Me and Matlock in the hospital

WARNING:: Don’t read this if you get nauseous easily.

I believe! Tom Peters. (!) The healthcare system is broken. And not just for the obvious reasons…

A bit of background to for you to fully see the foul mood I’m in…

On Monday night after supper, I became violently ill. Not just a mild sickness, mind you…but a full blown “wishing-my-gastrointestinal-system-wasn’t-part-of-my-body-oh-yeah-that-is-what-I-had-for-lunch-I’m-going-to-sue-the-restaurant-that-made-me-this-sick” kind of illness. After a night spent on my knees in front of the porcelain mercy seat, I felt well enough to work on Tuesday. About noon, I started shivering like I had never shivered before (on an 80 degree day anyway). I couldn’t stop. It was disconcerting and I felt horrible. So I headed to the nearest ER. I did not find George Clooney there.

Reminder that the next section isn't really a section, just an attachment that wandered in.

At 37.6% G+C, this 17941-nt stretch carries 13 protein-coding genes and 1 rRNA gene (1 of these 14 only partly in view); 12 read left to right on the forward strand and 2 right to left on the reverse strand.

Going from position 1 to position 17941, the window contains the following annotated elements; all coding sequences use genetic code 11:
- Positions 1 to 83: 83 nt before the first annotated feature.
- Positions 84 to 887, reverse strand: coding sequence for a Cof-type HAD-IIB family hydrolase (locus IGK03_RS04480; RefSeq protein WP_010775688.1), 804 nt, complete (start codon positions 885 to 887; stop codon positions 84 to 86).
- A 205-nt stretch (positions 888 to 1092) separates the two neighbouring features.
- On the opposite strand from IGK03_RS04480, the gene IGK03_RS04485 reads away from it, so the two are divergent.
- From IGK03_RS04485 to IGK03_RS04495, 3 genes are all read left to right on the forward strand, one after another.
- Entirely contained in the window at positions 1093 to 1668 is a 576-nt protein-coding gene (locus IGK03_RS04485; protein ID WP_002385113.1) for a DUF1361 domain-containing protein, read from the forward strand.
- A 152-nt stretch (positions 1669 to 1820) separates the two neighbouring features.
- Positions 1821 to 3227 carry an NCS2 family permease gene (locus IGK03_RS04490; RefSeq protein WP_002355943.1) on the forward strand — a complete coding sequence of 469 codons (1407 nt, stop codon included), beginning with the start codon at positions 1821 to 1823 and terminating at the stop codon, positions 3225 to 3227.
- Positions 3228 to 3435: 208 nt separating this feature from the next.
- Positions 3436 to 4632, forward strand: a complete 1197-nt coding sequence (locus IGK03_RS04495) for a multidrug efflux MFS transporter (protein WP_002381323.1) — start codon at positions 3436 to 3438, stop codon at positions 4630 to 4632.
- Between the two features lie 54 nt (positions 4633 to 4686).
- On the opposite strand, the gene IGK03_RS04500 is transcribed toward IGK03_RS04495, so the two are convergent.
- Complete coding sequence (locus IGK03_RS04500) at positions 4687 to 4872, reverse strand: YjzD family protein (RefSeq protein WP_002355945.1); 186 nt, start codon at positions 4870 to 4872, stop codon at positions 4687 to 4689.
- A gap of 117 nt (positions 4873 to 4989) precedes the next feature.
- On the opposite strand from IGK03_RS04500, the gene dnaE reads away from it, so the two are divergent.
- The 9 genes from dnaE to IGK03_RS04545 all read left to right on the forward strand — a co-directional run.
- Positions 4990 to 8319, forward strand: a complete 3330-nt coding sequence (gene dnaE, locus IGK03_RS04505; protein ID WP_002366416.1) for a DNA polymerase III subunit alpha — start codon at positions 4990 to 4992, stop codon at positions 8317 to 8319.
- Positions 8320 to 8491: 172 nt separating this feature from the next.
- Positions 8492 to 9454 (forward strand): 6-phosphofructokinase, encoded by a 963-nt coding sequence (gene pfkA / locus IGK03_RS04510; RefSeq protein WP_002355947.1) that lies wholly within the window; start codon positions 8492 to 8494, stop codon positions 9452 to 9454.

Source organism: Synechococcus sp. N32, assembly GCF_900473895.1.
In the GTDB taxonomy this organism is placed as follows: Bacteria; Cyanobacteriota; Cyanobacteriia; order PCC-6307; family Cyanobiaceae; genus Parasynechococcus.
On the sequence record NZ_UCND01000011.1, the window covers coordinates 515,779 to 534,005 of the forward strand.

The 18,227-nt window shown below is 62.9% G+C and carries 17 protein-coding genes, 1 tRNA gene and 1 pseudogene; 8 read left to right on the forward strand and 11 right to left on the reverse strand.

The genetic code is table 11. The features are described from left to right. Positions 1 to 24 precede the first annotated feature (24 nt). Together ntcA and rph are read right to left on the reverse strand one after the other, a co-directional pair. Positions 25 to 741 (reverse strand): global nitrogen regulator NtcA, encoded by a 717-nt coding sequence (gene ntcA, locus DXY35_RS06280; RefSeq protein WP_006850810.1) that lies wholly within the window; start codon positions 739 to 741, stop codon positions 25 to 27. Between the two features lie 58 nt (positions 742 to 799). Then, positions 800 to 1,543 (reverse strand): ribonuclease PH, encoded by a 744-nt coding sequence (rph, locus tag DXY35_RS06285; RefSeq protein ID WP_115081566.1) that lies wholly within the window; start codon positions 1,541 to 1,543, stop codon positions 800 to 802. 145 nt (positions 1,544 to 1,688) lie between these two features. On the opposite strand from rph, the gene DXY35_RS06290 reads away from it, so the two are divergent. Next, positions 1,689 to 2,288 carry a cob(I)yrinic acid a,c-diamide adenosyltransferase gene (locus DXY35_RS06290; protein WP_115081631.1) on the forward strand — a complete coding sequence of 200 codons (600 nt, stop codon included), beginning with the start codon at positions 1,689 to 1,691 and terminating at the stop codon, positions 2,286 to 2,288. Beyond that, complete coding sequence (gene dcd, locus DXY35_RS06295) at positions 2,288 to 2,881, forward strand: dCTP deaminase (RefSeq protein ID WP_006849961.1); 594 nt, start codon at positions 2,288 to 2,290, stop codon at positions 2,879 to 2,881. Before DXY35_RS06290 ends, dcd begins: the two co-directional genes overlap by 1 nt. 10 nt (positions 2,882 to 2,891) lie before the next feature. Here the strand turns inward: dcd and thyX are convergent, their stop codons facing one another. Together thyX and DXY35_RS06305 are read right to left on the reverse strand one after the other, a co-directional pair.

I was shivering so much that I couldn’t fill out the intake form legibly. The check-in “guy” didn’t offer any assistance. He did shove me into a wheelchair and pushed me over to the wall out of the way. After about 15-20 minutes, I was taken (pushed) to “triage” where two nurses actually offered me a blanket and attempted to find out my history. They quickly pushed me to the financial desk where I told my entire life history and all my vital numbers to a woman between dry heaves.

I then was pushed to the middle of the waiting room…where I sat in my wheelchair while hearing parts of one and a half episodes of Matlock, an episode of Little House on the Prairie, and about 15 minutes of Ellen Degeneres (that’s about 2 hours and 45 minutes for you non-TV junkies). Also during this time, the hospital’s intercom had the following message playing about every 15 minutes “Because of above average patient volume, your waiting time may be longer than usual”

Thoughts running through my mind at this time…
–I’m going to be like that woman in the wheelchair at the NOLA convention center